For Like minded people who like to see-
It’s the farmer’s problem – let them fix it.
It’s a fair question to ask why haven’t the landholders done something about salt? Why haven’t they adopted the products of research? After all it is their land. Well, here is the answer:
The numbers speak for themselves, in the same survey:
Eighty two point two per cent of farmers in the WA grain belt claimed that a limited or very limited financial resource prevented them from doing anything about their encroaching salt land. 64.8% claim lack of time. 31.2% claimed insufficient/inadequate information and 38.1% had doubts about the likely success.
Farmers claim they have no money — Is it true?
Is the claim made by landholders that they don’t have the money to combat salt encroachment true?
In 2010 the Australian Bureau of Agriculture and Resource Economics (ABARE) funded by the Grains Research and Development Corporation (GRDC) produced a report:
Financial performance of grains producing farms, 2007–08 to 2009–10.
To the best of my knowledge this report, conducted by a federal government agency and funded by the GRDC, which in turn is funded by grain growers, has received no publicity from the Federal or State Government or the state and national farm organizations, the so-called Peak Bodies, or the rural and mainstream media.
The lack of publicity is not surprising when the financial performance of all grain farmers is examined. Is it the financial Elephant in the room of Australian grain growers that nobody wants to recognize. Because to recognize it would be to accept an ‘awful truth’?
The ABARE report covers the three years 2007/8, 2008/9, 2009/10. During that time the percentage of grain growers showing a negative farm business profit is 50%, 60% and 61% respectively.
As far as the holy dollar is concerned the numbers are even more disturbing. Over the same three years all grain farmers showed a farm business profit of minus $1,500, plus $24,500 and minus $15,500.
The year 2009/10 was an estimate based on the average yield over time and the ABARE forecast price for grain.
As we all now know Mother Nature, as she often does, interfered with the economist’s view of the future. WA, our biggest grain-growing state, suffered a drought. For many on the other side of the country too much water at the wrong time played havoc with yields. So the numbers above will probably turn out to have been optimistic.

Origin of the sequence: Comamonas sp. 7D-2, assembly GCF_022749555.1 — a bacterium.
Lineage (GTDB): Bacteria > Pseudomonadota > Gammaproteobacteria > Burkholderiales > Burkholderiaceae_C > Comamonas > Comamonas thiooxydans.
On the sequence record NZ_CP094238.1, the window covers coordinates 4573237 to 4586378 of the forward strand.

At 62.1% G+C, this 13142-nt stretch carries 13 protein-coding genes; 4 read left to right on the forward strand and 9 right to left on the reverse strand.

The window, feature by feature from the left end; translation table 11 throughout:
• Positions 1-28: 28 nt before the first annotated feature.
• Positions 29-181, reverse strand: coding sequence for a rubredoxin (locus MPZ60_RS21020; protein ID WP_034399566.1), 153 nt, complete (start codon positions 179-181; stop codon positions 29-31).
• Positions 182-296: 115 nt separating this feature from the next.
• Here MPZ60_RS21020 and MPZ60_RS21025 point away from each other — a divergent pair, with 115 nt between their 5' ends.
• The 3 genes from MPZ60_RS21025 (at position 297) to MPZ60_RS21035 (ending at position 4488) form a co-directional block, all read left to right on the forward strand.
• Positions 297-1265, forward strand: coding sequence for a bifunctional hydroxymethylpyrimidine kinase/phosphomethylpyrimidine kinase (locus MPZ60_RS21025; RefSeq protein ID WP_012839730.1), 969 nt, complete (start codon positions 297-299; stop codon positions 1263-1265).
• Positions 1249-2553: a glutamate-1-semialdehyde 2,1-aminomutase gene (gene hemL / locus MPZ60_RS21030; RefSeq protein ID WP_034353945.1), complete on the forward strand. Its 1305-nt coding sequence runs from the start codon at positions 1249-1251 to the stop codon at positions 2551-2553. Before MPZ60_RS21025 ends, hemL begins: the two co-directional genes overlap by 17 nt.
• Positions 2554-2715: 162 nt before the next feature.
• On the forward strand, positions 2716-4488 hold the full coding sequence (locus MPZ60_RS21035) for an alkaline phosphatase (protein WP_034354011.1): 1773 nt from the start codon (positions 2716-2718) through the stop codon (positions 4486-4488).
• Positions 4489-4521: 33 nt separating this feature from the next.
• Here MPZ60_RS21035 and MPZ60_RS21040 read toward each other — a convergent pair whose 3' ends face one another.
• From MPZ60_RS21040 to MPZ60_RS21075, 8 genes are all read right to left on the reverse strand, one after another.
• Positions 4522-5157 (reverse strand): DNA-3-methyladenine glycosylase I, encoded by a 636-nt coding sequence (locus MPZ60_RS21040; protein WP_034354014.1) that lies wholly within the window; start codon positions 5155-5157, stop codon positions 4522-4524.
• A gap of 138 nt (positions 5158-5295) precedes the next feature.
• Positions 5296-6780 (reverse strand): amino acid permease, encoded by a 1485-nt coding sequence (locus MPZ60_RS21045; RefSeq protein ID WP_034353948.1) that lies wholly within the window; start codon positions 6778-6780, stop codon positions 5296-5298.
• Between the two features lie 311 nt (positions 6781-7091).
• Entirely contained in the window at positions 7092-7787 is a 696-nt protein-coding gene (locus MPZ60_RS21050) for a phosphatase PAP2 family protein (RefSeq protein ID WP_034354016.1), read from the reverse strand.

Another ABARE survey covering 2001-2002 to 2003-2004 surveyed 118 grain farmers from all regions in WA and averaged the results of those years.
Across the grain belt the top 25% of grain growers had a farm business profit of $258,125. The average was $42,907. The bottom 25% made a loss of $158,000.
So, the most recent survey was not a one-off. The majority of grain growers have been facing problems for years.
Could an increase in rural debt of the magnitude depicted below, possibly have anything to do with why farmers claimed they could not afford to take action over the ever-increasing area of salt on their farms?
In June 1970 rural debt in Australia was $2082 million. In 1980 it was $3769 million. In 1990 it was $12023 million. In 2000 it was $26430 million and then, in just nine years, by June 2009 it had leapt to $62167 million. (RBI)
Why have we seen this increase in rural debt over time?
As I think you are aware. Farmers in WA solved this problem several years ago. Their solution was banned by DAFWA, because DAFWA and environmental groups have so much invested in the problem persisting. The ban destroyed the capital and lives of the heroes that solved the problem.
Very typical of government intervention.
Sorry, Matt, you have me there.
I know they are still pumping salt water from under Wagin and Katanning to stop the buildings falling down and I am not aware of anyone having anything, either financial or intellectual, invested in ensuring that the area of salt land in WA continues to grow.